• May 10th 2010 at 7:57AM
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Coda EV Sedan – Click above for high-res image gallery

Perhaps Coda Automotive heard Tesla's chief executive officer Elon Musk discussing the company's intention of selling vehicles at Apple-style stores or maybe Coda just knows how successful the iPod maker is. Whatever the case, Coda CEO Kevin Czinger has decided that his company will employ the "genius bar" approach that has made Apple so successful. Coda will not use the traditional auto dealer model. Instead, it will begin with one retail store staffed with "geniuses" in California and seven other satellite locations where test drives of the electric vehicle (EV) will be available.

In addition to ditching traditional dealerships, like Tesla, Coda has decided that the service department is also a thing of the past. Now, if you're thinking of buying a Coda vehicle and are worried about what will happen when it breaks down, Coda will offer some peace of mind with a three-year, 36,000-mile warranty and an eight-year guarantee on the battery. So, no need to worry, right? Coda has you covered if you need service, but not in the traditional service department sort of way. Instead, Coda will contract warranty and maintenance work out to trained Firestone technicians at 75 Firestone locations throughout the U.S.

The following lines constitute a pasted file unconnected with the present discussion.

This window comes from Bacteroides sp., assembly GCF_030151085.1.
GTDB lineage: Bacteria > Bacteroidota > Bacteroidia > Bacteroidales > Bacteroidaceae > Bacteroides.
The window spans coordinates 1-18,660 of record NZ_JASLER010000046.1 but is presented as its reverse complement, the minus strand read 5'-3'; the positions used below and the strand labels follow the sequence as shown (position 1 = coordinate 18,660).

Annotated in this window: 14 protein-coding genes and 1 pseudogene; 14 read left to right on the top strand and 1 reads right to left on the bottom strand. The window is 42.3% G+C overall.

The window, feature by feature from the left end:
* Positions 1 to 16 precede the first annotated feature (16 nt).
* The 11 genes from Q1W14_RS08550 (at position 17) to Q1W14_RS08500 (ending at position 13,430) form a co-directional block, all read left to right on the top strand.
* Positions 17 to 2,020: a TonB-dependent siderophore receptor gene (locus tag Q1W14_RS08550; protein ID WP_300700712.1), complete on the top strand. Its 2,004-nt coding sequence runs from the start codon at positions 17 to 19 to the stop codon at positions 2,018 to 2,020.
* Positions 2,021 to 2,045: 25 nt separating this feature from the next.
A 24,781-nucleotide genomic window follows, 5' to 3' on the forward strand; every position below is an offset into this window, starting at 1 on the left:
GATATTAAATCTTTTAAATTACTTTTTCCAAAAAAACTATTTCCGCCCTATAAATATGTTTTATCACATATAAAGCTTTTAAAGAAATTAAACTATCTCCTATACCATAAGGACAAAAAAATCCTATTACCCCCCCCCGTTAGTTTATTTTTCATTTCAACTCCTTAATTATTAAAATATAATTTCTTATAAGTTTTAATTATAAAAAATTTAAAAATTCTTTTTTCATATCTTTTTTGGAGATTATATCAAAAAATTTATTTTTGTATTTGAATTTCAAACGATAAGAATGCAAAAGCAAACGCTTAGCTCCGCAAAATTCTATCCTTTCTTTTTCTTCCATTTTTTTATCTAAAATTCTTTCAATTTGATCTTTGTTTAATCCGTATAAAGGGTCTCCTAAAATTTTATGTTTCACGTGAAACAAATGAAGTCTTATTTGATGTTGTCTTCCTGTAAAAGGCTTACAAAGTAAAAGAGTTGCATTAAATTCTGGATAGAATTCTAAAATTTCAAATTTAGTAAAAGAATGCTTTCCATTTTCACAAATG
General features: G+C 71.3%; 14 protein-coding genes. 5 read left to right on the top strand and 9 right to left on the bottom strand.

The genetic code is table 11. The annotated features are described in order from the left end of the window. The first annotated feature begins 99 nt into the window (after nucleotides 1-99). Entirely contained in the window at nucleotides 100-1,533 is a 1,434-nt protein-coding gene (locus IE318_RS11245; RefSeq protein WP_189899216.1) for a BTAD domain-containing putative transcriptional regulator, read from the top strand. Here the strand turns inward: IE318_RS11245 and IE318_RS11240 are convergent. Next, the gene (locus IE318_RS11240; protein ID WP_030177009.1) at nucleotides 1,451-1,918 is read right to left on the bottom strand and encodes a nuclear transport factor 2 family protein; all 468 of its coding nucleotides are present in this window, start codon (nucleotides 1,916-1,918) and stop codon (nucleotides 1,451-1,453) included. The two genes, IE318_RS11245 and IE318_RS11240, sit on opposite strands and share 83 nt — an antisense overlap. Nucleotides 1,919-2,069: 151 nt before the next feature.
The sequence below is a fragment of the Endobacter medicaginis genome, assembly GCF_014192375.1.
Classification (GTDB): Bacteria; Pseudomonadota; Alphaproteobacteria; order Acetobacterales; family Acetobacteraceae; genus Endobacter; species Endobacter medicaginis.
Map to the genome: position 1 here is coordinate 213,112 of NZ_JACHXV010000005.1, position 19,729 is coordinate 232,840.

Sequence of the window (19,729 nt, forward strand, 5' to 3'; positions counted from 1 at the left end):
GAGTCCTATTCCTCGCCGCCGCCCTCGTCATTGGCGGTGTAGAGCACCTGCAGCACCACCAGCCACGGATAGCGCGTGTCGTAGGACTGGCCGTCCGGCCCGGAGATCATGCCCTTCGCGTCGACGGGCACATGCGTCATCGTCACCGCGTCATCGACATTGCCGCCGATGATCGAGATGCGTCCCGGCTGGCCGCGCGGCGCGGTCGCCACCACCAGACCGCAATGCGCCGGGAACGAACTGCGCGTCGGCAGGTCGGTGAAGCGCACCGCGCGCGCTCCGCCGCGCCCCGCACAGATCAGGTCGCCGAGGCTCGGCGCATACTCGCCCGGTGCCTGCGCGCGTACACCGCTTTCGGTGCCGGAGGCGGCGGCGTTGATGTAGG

Coda's CEO also offered up some more info on the all-electric sedan. According to Czinger, the price should be somewhere between $30,000 and $35,000 for the 120-mile range electric sedan. The company hopes to drop the EV's price and offer increased range within the next five years. Coda has long said it wants to make and sell 15,000 units by the end of next year; initially, the EV will be offered only in California, though others markets will be added after launch.